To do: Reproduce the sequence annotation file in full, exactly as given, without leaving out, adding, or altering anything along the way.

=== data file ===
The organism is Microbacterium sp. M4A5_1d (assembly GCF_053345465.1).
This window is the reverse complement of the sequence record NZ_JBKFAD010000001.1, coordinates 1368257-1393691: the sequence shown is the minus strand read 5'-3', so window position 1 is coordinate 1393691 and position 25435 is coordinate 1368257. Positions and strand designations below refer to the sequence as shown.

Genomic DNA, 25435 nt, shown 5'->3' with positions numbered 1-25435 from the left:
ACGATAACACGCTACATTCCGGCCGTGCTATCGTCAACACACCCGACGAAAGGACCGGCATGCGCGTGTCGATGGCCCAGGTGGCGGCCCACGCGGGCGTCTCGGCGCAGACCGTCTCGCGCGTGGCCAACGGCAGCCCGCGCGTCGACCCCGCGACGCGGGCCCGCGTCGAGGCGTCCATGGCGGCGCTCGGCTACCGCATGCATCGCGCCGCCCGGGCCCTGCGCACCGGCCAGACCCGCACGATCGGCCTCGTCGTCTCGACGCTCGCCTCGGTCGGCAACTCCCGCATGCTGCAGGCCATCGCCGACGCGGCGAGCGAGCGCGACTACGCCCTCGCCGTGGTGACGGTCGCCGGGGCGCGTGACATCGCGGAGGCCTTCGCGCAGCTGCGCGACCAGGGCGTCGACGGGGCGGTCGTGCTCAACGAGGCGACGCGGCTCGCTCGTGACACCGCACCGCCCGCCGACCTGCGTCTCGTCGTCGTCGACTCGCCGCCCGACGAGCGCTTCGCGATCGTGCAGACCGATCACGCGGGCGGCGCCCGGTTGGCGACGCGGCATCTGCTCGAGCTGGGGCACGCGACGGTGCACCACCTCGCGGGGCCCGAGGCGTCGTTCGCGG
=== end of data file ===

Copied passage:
The organism is Microbacterium sp. M4A5_1d (assembly GCF_053345465.1).
This window is the reverse complement of the sequence record NZ_JBKFAD010000001.1, coordinates 1368257-1393691: the sequence shown is the minus strand read 5'-3', so window position 1 is coordinate 1393691 and position 25435 is coordinate 1368257. Positions and strand designations below refer to the sequence as shown.

Genomic DNA, 25435 nt, shown 5'->3' with positions numbered 1-25435 from the left:
ACGATAACACGCTACATTCCGGCCGTGCTATCGTCAACACACCCGACGAAAGGACCGGCATGCGCGTGTCGATGGCCCAGGTGGCGGCCCACGCGGGCGTCTCGGCGCAGACCGTCTCGCGCGTGGCCAACGGCAGCCCGCGCGTCGACCCCGCGACGCGGGCCCGCGTCGAGGCGTCCATGGCGGCGCTCGGCTACCGCATGCATCGCGCCGCCCGGGCCCTGCGCACCGGCCAGACCCGCACGATCGGCCTCGTCGTCTCGACGCTCGCCTCGGTCGGCAACTCCCGCATGCTGCAGGCCATCGCCGACGCGGCGAGCGAGCGCGACTACGCCCTCGCCGTGGTGACGGTCGCCGGGGCGCGTGACATCGCGGAGGCCTTCGCGCAGCTGCGCGACCAGGGCGTCGACGGGGCGGTCGTGCTCAACGAGGCGACGCGGCTCGCTCGTGACACCGCACCGCCCGCCGACCTGCGTCTCGTCGTCGTCGACTCGCCGCCCGACGAGCGCTTCGCGATCGTGCAGACCGATCACGCGGGCGGCGCCCGGTTGGCGACGCGGCATCTGCTCGAGCTGGGGCACGCGACGGTGCACCACCTCGCGGGGCCCGAGGCGTCGTTCGCGG